Oil is at the centre of U.S. President-elect Donald Trump’s nomination of ExxonMobil CEO Rex Tillerson for the senior cabinet position of Secretary of State, and Climate Progress Editor Joe Romm argues that the focus is not on oil in general, but on a very specific source of supply.
At stake in the convergence of interests is the oil under 26 million hectares of Russia’s subsea sovereign economic zone in the Arctic. As Exxon’s CEO, Tillerson reached a US$500-billion agreement with Russia to develop six offshore fields in the Arctic, winning a friendship award from President Vladimir Putin for sealing the deal.
The fields’ development has been stalled, however, by sanctions against Russia first imposed after its seizure of Crimea. The Wall Street Journal warned in 2014 that throwing them into limbo “put Exxon at risk.” MSNBC’s Rachel Maddow described the oil project more recently as so big for Putin’s Russia that it was “expected to change the historical trajectory.”
The Obama administration recently deepened those sanctions in response to the Kremlin’s meddling in Trump’s favour in the U.S. election. Now, Romm writes, “so much is explained by Trump’s Secretary of State choice.” Tillerson, he argues, will spearhead the removal of sanctions and the green light for Exxon’s Russian projects.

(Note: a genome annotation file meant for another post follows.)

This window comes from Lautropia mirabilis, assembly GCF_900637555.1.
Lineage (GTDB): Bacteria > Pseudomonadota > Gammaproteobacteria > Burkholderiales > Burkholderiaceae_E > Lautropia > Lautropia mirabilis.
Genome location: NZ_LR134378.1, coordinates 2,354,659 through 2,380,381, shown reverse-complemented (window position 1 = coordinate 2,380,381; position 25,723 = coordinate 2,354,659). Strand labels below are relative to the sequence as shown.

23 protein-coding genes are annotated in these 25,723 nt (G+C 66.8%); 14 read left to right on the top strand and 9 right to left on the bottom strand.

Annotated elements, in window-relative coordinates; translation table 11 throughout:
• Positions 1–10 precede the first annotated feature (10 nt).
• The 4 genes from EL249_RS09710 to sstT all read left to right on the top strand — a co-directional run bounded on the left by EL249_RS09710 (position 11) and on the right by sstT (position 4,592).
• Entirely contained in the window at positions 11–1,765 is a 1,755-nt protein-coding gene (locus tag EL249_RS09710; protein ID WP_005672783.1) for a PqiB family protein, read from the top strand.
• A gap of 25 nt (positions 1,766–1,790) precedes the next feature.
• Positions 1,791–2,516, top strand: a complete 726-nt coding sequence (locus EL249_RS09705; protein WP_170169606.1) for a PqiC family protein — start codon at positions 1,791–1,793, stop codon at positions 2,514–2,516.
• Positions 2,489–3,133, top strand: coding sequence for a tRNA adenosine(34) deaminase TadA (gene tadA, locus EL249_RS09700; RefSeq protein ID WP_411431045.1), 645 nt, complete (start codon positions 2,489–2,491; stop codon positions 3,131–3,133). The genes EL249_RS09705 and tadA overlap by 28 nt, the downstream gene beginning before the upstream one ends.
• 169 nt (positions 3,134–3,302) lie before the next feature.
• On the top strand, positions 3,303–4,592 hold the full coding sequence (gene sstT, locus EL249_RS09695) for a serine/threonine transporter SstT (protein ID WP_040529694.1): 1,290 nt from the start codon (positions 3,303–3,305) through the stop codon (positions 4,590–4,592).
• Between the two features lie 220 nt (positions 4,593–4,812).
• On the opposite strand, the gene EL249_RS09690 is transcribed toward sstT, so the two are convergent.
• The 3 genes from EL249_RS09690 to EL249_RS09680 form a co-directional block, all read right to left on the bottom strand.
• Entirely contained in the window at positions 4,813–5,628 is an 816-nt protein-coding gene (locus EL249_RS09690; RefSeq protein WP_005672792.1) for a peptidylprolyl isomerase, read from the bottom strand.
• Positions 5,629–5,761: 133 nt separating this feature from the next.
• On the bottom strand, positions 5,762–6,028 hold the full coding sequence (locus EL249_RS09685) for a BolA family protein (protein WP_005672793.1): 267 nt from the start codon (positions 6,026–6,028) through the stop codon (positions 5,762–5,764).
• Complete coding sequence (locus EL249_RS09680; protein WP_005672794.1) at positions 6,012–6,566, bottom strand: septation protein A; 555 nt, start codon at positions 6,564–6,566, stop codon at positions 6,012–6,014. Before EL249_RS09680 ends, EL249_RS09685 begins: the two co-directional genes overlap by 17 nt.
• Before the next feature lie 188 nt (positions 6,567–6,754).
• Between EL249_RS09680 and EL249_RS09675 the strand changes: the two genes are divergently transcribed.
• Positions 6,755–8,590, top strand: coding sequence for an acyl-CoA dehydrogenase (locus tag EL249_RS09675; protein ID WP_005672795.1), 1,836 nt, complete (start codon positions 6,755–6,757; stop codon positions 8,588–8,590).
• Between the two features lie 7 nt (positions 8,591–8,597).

And while Trump alone likely could not derail the rest of the world’s commitments under the Paris Agreement, Romm warns that “he probably could do that with help from Russia and the trillion-dollar oil industry.”
“Imagine how much havoc Putin, Trump, and a new, oily Secretary of State could wreak on future negotiations by coercing other countries not to keep making new pledges to ratchet down their emissions, which is the cornerstone of Paris’s strategy to avoid catastrophic climate change.”
Against that outlook, Romm charges that “the aligning interests between Russian President Vladimir Putin, Russia’s choice for U.S. president (Donald Trump), and Big Oil represents the gravest threat to humanity (and democracy) since the rise of the Axis powers in the 1930s.”
Tillerson’s future as Secretary of State is in doubt, however. He leads many lists of Trump nominees likely to face strong headwinds during confirmation hearings before the U.S. Senate.